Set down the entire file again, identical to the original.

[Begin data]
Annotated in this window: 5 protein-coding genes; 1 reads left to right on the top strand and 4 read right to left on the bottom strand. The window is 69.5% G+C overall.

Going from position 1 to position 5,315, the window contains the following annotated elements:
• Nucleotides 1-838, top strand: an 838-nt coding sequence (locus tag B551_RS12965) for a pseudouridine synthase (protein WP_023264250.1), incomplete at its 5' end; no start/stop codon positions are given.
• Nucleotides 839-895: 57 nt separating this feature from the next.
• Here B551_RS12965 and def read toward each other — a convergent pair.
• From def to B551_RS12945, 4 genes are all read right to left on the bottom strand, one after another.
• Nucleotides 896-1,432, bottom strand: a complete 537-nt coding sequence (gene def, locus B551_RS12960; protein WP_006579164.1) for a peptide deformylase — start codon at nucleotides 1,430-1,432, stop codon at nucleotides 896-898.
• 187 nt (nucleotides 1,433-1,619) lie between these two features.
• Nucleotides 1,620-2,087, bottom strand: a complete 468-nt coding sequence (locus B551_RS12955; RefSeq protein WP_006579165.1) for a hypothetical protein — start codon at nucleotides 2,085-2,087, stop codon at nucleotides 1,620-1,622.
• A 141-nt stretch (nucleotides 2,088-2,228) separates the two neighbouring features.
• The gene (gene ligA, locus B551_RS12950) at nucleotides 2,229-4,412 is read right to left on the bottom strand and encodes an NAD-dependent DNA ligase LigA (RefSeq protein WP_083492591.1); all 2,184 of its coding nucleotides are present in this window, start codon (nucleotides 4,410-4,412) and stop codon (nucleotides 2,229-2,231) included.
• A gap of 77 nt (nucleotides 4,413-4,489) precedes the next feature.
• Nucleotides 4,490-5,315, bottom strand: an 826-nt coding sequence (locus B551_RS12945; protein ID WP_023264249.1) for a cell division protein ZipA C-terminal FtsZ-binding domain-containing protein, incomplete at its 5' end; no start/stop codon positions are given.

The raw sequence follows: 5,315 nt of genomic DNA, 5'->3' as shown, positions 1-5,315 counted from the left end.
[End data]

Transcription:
Annotated in this window: 5 protein-coding genes; 1 reads left to right on the top strand and 4 read right to left on the bottom strand. The window is 69.5% G+C overall.

Going from position 1 to position 5,315, the window contains the following annotated elements:
• Nucleotides 1-838, top strand: an 838-nt coding sequence (locus tag B551_RS12965) for a pseudouridine synthase (protein WP_023264250.1), incomplete at its 5' end; no start/stop codon positions are given.
• Nucleotides 839-895: 57 nt separating this feature from the next.
• Here B551_RS12965 and def read toward each other — a convergent pair.
• From def to B551_RS12945, 4 genes are all read right to left on the bottom strand, one after another.
• Nucleotides 896-1,432, bottom strand: a complete 537-nt coding sequence (gene def, locus B551_RS12960; protein WP_006579164.1) for a peptide deformylase — start codon at nucleotides 1,430-1,432, stop codon at nucleotides 896-898.
• 187 nt (nucleotides 1,433-1,619) lie between these two features.
• Nucleotides 1,620-2,087, bottom strand: a complete 468-nt coding sequence (locus B551_RS12955; RefSeq protein WP_006579165.1) for a hypothetical protein — start codon at nucleotides 2,085-2,087, stop codon at nucleotides 1,620-1,622.
• A 141-nt stretch (nucleotides 2,088-2,228) separates the two neighbouring features.
• The gene (gene ligA, locus B551_RS12950) at nucleotides 2,229-4,412 is read right to left on the bottom strand and encodes an NAD-dependent DNA ligase LigA (RefSeq protein WP_083492591.1); all 2,184 of its coding nucleotides are present in this window, start codon (nucleotides 4,410-4,412) and stop codon (nucleotides 2,229-2,231) included.
• A gap of 77 nt (nucleotides 4,413-4,489) precedes the next feature.
• Nucleotides 4,490-5,315, bottom strand: an 826-nt coding sequence (locus B551_RS12945; protein ID WP_023264249.1) for a cell division protein ZipA C-terminal FtsZ-binding domain-containing protein, incomplete at its 5' end; no start/stop codon positions are given.

The raw sequence follows: 5,315 nt of genomic DNA, 5'->3' as shown, positions 1-5,315 counted from the left end.